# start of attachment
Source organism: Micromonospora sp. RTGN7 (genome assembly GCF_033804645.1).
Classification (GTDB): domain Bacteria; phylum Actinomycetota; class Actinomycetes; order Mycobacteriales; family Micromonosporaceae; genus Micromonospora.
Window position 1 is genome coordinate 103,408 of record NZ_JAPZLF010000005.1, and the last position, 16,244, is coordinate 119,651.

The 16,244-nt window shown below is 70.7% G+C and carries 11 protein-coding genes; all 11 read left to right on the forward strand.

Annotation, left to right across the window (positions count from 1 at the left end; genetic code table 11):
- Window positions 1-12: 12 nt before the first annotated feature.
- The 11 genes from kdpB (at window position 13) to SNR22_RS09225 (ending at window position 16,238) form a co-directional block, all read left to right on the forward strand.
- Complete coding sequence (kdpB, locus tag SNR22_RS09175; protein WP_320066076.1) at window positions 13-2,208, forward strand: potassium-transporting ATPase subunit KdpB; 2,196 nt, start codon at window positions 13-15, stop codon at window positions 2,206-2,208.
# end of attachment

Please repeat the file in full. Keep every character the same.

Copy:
Source organism: Micromonospora sp. RTGN7 (genome assembly GCF_033804645.1).
Classification (GTDB): domain Bacteria; phylum Actinomycetota; class Actinomycetes; order Mycobacteriales; family Micromonosporaceae; genus Micromonospora.
Window position 1 is genome coordinate 103,408 of record NZ_JAPZLF010000005.1, and the last position, 16,244, is coordinate 119,651.

The 16,244-nt window shown below is 70.7% G+C and carries 11 protein-coding genes; all 11 read left to right on the forward strand.

Annotation, left to right across the window (positions count from 1 at the left end; genetic code table 11):
- Window positions 1-12: 12 nt before the first annotated feature.
- The 11 genes from kdpB (at window position 13) to SNR22_RS09225 (ending at window position 16,238) form a co-directional block, all read left to right on the forward strand.
- Complete coding sequence (kdpB, locus tag SNR22_RS09175; protein WP_320066076.1) at window positions 13-2,208, forward strand: potassium-transporting ATPase subunit KdpB; 2,196 nt, start codon at window positions 13-15, stop codon at window positions 2,206-2,208.